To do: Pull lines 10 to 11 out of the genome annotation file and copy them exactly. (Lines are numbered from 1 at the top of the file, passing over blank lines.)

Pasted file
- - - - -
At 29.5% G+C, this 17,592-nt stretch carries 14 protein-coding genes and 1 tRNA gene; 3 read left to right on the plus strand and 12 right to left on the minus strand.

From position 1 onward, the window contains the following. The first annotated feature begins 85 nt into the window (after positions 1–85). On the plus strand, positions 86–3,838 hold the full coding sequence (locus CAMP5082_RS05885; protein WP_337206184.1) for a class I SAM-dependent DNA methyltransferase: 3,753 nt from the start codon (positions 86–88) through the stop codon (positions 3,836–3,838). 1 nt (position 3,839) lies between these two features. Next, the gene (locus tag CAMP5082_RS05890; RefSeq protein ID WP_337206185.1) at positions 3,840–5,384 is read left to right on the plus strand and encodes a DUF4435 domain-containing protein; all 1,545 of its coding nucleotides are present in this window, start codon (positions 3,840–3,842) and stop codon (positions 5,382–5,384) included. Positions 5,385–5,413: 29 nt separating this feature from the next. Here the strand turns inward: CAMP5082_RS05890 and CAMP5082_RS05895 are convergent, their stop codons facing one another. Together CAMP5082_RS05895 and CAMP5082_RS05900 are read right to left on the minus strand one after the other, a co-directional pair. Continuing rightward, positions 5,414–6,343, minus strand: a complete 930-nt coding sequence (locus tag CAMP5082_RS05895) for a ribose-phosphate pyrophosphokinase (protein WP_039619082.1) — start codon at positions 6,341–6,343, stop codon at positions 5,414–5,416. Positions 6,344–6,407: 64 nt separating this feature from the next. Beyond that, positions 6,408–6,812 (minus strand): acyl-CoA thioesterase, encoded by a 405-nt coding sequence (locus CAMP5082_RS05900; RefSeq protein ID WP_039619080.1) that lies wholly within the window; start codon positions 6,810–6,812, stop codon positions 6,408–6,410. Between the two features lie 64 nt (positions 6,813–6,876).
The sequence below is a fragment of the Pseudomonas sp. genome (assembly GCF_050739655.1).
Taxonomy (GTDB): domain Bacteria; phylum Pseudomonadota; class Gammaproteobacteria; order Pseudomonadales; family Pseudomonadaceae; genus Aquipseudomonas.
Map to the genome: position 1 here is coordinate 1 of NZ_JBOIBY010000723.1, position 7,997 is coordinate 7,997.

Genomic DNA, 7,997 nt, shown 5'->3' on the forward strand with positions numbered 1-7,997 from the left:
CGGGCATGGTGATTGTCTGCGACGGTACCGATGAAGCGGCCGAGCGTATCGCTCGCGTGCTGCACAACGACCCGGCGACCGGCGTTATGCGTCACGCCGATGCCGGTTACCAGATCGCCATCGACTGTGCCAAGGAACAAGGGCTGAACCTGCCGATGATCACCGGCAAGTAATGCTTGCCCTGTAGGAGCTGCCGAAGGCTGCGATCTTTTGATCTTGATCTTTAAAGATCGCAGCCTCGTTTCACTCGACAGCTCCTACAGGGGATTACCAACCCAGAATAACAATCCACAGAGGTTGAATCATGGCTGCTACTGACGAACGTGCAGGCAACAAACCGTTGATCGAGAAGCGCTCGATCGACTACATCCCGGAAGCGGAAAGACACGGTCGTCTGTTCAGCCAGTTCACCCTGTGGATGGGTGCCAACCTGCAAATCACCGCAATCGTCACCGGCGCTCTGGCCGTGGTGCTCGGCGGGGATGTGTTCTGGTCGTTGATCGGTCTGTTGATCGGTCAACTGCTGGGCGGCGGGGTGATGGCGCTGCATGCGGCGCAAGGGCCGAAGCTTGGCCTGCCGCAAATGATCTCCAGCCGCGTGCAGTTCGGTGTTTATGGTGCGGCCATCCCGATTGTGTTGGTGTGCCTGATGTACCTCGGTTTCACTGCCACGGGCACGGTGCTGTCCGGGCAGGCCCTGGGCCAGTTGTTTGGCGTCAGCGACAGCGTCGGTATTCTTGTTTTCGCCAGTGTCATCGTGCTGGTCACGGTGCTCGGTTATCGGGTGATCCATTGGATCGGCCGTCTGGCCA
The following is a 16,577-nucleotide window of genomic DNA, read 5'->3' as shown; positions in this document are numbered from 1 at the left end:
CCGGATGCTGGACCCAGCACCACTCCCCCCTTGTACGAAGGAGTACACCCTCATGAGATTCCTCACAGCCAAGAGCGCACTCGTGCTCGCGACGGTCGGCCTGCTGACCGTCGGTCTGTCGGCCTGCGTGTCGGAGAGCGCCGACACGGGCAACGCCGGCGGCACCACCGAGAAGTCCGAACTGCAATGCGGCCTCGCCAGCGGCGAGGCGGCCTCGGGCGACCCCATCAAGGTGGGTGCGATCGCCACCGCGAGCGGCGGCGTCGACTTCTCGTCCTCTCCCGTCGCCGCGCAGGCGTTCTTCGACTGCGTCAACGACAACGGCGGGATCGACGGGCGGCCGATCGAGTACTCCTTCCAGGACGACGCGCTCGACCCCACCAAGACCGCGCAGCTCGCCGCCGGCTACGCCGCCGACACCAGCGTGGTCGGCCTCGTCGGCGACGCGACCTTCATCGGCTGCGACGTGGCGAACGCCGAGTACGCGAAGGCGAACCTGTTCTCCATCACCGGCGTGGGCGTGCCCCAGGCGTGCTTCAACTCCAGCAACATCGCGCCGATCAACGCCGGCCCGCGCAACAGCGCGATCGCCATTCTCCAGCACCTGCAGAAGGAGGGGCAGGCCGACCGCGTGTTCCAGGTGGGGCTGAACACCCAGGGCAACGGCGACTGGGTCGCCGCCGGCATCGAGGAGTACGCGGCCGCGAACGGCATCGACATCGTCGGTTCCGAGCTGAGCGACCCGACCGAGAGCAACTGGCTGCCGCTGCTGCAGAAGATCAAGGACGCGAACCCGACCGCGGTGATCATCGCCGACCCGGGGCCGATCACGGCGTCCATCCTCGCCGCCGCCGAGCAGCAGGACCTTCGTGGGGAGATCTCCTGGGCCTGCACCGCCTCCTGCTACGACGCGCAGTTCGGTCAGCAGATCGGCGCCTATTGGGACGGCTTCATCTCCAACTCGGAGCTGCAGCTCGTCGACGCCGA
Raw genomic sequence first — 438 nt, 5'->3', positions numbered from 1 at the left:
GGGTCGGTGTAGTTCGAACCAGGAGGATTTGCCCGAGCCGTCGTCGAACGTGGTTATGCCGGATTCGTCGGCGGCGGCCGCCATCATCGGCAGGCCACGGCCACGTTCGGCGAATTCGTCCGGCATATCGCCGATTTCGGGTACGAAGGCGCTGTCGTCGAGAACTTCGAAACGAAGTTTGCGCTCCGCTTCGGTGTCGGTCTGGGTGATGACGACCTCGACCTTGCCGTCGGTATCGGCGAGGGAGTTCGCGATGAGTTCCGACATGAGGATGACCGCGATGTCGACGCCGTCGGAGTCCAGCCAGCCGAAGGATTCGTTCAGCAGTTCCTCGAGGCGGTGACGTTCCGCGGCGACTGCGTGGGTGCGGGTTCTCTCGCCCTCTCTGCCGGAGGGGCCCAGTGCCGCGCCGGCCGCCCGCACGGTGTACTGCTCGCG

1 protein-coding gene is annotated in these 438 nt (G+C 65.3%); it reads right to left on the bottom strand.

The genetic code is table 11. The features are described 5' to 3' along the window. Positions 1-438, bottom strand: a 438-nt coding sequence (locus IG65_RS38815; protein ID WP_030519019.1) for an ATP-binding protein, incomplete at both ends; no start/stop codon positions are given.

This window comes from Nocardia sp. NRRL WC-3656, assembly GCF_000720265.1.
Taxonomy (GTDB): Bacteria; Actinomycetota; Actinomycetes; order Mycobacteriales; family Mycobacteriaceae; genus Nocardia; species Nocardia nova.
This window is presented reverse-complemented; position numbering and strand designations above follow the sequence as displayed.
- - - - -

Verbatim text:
Raw genomic sequence first — 438 nt, 5'->3', positions numbered from 1 at the left:
GGGTCGGTGTAGTTCGAACCAGGAGGATTTGCCCGAGCCGTCGTCGAACGTGGTTATGCCGGATTCGTCGGCGGCGGCCGCCATCATCGGCAGGCCACGGCCACGTTCGGCGAATTCGTCCGGCATATCGCCGATTTCGGGTACGAAGGCGCTGTCGTCGAGAACTTCGAAACGAAGTTTGCGCTCCGCTTCGGTGTCGGTCTGGGTGATGACGACCTCGACCTTGCCGTCGGTATCGGCGAGGGAGTTCGCGATGAGTTCCGACATGAGGATGACCGCGATGTCGACGCCGTCGGAGTCCAGCCAGCCGAAGGATTCGTTCAGCAGTTCCTCGAGGCGGTGACGTTCCGCGGCGACTGCGTGGGTGCGGGTTCTCTCGCCCTCTCTGCCGGAGGGGCCCAGTGCCGCGCCGGCCGCCCGCACGGTGTACTGCTCGCG